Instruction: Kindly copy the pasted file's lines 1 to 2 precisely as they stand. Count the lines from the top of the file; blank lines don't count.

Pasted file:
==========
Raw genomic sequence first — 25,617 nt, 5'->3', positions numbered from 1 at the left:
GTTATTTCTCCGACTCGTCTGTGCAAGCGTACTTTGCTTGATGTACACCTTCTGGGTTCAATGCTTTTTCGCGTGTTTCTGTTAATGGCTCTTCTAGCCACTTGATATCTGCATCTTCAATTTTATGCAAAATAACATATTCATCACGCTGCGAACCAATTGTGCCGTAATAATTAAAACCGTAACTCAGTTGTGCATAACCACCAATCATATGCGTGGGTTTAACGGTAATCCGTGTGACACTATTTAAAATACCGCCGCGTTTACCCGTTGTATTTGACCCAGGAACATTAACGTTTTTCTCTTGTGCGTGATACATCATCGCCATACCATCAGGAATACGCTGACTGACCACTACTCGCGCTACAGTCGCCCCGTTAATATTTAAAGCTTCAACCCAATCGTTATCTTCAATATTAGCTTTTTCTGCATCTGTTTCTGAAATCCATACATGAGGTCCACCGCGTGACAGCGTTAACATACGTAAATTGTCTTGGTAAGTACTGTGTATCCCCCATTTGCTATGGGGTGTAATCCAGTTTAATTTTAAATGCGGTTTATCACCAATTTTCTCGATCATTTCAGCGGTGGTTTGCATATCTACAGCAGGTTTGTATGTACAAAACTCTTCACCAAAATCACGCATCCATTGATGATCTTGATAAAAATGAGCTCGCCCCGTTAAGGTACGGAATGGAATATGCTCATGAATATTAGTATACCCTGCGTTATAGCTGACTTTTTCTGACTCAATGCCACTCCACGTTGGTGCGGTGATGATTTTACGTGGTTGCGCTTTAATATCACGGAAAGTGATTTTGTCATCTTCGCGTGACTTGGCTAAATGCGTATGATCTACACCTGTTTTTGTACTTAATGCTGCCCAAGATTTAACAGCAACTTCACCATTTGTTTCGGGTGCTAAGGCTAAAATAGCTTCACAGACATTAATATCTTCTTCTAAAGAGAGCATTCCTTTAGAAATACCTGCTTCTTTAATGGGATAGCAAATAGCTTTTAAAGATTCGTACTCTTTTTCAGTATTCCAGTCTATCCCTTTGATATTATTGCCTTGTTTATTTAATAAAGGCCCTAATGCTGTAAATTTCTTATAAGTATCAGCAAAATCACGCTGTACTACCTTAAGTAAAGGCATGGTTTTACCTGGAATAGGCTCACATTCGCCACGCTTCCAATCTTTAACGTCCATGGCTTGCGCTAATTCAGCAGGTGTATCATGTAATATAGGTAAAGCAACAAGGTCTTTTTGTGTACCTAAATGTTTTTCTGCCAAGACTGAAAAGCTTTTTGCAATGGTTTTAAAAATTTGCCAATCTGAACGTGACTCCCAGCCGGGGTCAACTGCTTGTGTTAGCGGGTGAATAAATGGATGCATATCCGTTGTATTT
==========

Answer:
Raw genomic sequence first — 25,617 nt, 5'->3', positions numbered from 1 at the left:
GTTATTTCTCCGACTCGTCTGTGCAAGCGTACTTTGCTTGATGTACACCTTCTGGGTTCAATGCTTTTTCGCGTGTTTCTGTTAATGGCTCTTCTAGCCACTTGATATCTGCATCTTCAATTTTATGCAAAATAACATATTCATCACGCTGCGAACCAATTGTGCCGTAATAATTAAAACCGTAACTCAGTTGTGCATAACCACCAATCATATGCGTGGGTTTAACGGTAATCCGTGTGACACTATTTAAAATACCGCCGCGTTTACCCGTTGTATTTGACCCAGGAACATTAACGTTTTTCTCTTGTGCGTGATACATCATCGCCATACCATCAGGAATACGCTGACTGACCACTACTCGCGCTACAGTCGCCCCGTTAATATTTAAAGCTTCAACCCAATCGTTATCTTCAATATTAGCTTTTTCTGCATCTGTTTCTGAAATCCATACATGAGGTCCACCGCGTGACAGCGTTAACATACGTAAATTGTCTTGGTAAGTACTGTGTATCCCCCATTTGCTATGGGGTGTAATCCAGTTTAATTTTAAATGCGGTTTATCACCAATTTTCTCGATCATTTCAGCGGTGGTTTGCATATCTACAGCAGGTTTGTATGTACAAAACTCTTCACCAAAATCACGCATCCATTGATGATCTTGATAAAAATGAGCTCGCCCCGTTAAGGTACGGAATGGAATATGCTCATGAATATTAGTATACCCTGCGTTATAGCTGACTTTTTCTGACTCAATGCCACTCCACGTTGGTGCGGTGATGATTTTACGTGGTTGCGCTTTAATATCACGGAAAGTGATTTTGTCATCTTCGCGTGACTTGGCTAAATGCGTATGATCTACACCTGTTTTTGTACTTAATGCTGCCCAAGATTTAACAGCAACTTCACCATTTGTTTCGGGTGCTAAGGCTAAAATAGCTTCACAGACATTAATATCTTCTTCTAAAGAGAGCATTCCTTTAGAAATACCTGCTTCTTTAATGGGATAGCAAATAGCTTTTAAAGATTCGTACTCTTTTTCAGTATTCCAGTCTATCCCTTTGATATTATTGCCTTGTTTATTTAATAAAGGCCCTAATGCTGTAAATTTCTTATAAGTATCAGCAAAATCACGCTGTACTACCTTAAGTAAAGGCATGGTTTTACCTGGAATAGGCTCACATTCGCCACGCTTCCAATCTTTAACGTCCATGGCTTGCGCTAATTCAGCAGGTGTATCATGTAATATAGGTAAAGCAACAAGGTCTTTTTGTGTACCTAAATGTTTTTCTGCCAAGACTGAAAAGCTTTTTGCAATGGTTTTAAAAATTTGCCAATCTGAACGTGACTCCCAGCCGGGGTCAACTGCTTGTGTTAGCGGGTGAATAAATGGATGCATATCCGTTGTATTT